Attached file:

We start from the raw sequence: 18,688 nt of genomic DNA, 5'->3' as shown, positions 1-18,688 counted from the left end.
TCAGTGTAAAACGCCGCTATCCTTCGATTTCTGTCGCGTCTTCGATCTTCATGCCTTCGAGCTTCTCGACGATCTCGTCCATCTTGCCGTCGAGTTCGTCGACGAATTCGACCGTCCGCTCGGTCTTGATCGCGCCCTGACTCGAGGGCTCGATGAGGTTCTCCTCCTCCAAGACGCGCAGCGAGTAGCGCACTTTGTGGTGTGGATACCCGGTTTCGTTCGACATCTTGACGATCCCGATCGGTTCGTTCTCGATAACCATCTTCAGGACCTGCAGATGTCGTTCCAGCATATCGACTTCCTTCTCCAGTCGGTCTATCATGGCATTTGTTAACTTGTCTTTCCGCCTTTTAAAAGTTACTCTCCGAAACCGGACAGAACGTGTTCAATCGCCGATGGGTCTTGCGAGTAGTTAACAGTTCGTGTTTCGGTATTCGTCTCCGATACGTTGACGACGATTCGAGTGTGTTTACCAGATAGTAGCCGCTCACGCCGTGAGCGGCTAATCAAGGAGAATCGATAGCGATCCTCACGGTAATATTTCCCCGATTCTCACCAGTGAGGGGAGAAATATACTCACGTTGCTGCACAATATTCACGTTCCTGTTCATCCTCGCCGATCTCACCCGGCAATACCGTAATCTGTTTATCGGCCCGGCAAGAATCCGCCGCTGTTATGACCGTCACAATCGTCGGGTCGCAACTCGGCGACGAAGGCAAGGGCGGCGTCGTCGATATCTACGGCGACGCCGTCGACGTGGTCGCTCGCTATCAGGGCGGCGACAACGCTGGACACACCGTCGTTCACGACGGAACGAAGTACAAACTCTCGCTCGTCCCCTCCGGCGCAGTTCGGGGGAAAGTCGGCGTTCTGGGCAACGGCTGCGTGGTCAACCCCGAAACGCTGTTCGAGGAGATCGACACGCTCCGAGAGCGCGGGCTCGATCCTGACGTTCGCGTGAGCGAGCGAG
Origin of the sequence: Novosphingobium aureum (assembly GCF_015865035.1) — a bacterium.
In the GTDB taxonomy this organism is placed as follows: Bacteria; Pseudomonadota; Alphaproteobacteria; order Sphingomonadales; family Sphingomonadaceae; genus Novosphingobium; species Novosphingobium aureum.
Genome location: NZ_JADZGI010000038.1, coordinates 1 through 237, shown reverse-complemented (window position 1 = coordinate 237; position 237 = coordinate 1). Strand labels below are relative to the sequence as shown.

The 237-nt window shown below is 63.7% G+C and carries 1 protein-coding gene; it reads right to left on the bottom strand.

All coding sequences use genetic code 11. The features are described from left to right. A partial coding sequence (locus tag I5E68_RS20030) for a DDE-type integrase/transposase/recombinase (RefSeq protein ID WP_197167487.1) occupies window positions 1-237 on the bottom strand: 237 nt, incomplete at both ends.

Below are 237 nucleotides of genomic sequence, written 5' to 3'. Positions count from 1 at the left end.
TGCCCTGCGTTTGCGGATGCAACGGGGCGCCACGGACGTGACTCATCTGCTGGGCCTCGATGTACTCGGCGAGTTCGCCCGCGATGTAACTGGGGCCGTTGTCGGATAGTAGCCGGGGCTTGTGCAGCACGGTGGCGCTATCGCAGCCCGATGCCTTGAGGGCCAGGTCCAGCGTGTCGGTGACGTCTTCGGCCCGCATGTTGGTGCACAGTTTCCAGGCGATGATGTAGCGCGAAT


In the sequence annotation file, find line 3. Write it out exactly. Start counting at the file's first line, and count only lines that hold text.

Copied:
Origin of the sequence: Novosphingobium aureum (assembly GCF_015865035.1) — a bacterium.